Regular expressions are a very useful tool in a programmer’s toolbox. But they can’t do everything. And one of the things they can’t do is to reliably parse CSV (comma separated value) files. This is because a regular expression doesn’t store state. You need a state machine (or something equivalent) to parse a CSV file.
For example, consider this (very short) CSV file (3 double quotes + 1 comma + 3 double quotes):
This is correctly interpreted as:
quote to start the data value + escaped quote + comma + escaped quote + quote to end the data value
E.g. a single value of:
How each character is interpreteted depends on what characters come before and after it. E.g. the first quote puts you into an ‘inside data’ state. The second quote puts you into a ‘might be an escaped for the following character or might be end of data’ state. The third quote puts you back into a ‘inside data’ state.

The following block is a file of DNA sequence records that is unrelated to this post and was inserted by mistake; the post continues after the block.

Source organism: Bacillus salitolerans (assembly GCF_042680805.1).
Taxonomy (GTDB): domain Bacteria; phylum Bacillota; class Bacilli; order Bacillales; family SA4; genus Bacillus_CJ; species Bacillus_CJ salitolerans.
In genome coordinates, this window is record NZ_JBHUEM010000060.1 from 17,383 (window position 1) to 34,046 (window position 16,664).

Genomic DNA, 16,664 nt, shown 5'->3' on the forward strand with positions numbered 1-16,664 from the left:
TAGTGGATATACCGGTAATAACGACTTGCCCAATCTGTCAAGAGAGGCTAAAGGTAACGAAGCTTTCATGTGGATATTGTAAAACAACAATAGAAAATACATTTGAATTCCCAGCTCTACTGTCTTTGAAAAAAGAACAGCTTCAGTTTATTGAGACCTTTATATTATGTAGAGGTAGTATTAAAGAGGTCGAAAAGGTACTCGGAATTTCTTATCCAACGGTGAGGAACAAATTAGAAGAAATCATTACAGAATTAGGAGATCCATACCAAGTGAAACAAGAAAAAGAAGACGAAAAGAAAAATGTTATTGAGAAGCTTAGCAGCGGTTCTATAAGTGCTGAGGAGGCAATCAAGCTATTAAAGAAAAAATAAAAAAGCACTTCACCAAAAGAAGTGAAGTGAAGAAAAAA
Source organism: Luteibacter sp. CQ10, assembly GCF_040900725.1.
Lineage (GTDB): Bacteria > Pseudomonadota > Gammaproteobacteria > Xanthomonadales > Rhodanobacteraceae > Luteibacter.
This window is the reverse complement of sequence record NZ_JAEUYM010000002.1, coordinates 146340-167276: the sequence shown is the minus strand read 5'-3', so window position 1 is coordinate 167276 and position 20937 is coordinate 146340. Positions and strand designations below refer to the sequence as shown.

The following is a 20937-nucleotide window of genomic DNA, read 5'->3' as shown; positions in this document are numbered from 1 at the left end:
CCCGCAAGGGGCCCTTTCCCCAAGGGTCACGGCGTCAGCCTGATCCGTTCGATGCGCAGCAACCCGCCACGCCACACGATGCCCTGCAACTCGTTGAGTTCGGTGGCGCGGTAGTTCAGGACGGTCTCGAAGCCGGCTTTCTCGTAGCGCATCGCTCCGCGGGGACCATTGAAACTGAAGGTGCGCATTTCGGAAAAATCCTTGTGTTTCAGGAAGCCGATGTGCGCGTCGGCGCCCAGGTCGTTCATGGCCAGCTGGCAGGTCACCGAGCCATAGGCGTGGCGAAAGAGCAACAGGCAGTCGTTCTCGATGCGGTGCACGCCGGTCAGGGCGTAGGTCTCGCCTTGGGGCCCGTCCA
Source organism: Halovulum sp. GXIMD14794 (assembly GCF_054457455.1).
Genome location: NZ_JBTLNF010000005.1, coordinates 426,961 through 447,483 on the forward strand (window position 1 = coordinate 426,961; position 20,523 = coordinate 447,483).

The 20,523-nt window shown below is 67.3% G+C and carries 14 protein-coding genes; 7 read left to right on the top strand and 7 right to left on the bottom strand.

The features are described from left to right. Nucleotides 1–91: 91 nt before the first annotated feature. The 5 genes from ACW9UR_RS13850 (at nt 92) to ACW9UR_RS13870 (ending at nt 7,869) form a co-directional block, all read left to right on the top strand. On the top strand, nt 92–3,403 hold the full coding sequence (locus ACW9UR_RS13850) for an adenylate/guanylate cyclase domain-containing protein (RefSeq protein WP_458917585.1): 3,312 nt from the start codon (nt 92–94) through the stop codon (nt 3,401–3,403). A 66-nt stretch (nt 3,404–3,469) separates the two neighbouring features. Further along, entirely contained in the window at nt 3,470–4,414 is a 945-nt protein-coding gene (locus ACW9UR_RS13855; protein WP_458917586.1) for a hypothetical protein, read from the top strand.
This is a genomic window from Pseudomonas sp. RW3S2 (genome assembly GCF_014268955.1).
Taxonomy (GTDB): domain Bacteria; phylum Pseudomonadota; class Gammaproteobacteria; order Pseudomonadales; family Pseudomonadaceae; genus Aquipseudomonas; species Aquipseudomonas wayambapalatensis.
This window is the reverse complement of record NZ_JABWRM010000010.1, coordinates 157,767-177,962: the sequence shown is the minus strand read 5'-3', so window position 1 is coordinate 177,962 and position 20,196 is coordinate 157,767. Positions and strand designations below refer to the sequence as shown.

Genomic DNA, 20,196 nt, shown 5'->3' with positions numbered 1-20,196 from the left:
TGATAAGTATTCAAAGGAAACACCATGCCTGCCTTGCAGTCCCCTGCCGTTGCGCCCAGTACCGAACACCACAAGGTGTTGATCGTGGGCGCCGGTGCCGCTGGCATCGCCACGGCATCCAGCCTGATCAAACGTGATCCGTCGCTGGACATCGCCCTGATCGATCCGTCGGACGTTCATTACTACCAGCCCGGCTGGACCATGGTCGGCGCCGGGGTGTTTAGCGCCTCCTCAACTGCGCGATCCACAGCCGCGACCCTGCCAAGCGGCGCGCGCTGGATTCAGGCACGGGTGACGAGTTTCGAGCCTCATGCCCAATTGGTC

No matter how complicated a regex you come up with, it will always be possible to create a CSV file that your regex can’t correctly parse. And once the parsing goes wrong, everything after that point is probably garbage.
You can write a regex that can handle CSV file where you are guaranteed there are no commas, quotes or carriage returns in the data values. But commas, quotes or carriage returns in the data values are perfectly valid in CSV files. So it is only ever going to handle a subset of all the possible well-formed CSV files.
Note that you can parse a TSV (tab separated value) file with a regex, as TSV files are (generally!) not allowed to contain tabs or carriage returns in data and therefore don’t need escaping.
See also on Stackoverflow: